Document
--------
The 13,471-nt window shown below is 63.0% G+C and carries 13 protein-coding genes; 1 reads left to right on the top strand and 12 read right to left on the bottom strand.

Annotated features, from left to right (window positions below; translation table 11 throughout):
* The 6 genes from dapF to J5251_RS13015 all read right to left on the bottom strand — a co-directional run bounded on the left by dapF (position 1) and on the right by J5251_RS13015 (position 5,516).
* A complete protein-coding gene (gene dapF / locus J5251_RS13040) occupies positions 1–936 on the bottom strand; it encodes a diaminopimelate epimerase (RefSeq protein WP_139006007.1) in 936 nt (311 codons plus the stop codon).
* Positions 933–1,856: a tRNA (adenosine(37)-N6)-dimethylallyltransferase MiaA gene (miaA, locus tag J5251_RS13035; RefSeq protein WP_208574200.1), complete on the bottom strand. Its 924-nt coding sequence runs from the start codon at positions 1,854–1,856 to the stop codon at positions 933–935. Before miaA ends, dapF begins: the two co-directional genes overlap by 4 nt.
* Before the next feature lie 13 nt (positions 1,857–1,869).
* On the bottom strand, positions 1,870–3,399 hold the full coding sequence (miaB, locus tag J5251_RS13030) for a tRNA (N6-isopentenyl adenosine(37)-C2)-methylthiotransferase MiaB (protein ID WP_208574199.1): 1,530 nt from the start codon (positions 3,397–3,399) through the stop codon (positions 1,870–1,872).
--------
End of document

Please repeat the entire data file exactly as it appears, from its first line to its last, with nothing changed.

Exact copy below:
The 13,471-nt window shown below is 63.0% G+C and carries 13 protein-coding genes; 1 reads left to right on the top strand and 12 read right to left on the bottom strand.

Annotated features, from left to right (window positions below; translation table 11 throughout):
* The 6 genes from dapF to J5251_RS13015 all read right to left on the bottom strand — a co-directional run bounded on the left by dapF (position 1) and on the right by J5251_RS13015 (position 5,516).
* A complete protein-coding gene (gene dapF / locus J5251_RS13040) occupies positions 1–936 on the bottom strand; it encodes a diaminopimelate epimerase (RefSeq protein WP_139006007.1) in 936 nt (311 codons plus the stop codon).
* Positions 933–1,856: a tRNA (adenosine(37)-N6)-dimethylallyltransferase MiaA gene (miaA, locus tag J5251_RS13035; RefSeq protein WP_208574200.1), complete on the bottom strand. Its 924-nt coding sequence runs from the start codon at positions 1,854–1,856 to the stop codon at positions 933–935. Before miaA ends, dapF begins: the two co-directional genes overlap by 4 nt.
* Before the next feature lie 13 nt (positions 1,857–1,869).
* On the bottom strand, positions 1,870–3,399 hold the full coding sequence (miaB, locus tag J5251_RS13030) for a tRNA (N6-isopentenyl adenosine(37)-C2)-methylthiotransferase MiaB (protein ID WP_208574199.1): 1,530 nt from the start codon (positions 3,397–3,399) through the stop codon (positions 1,870–1,872).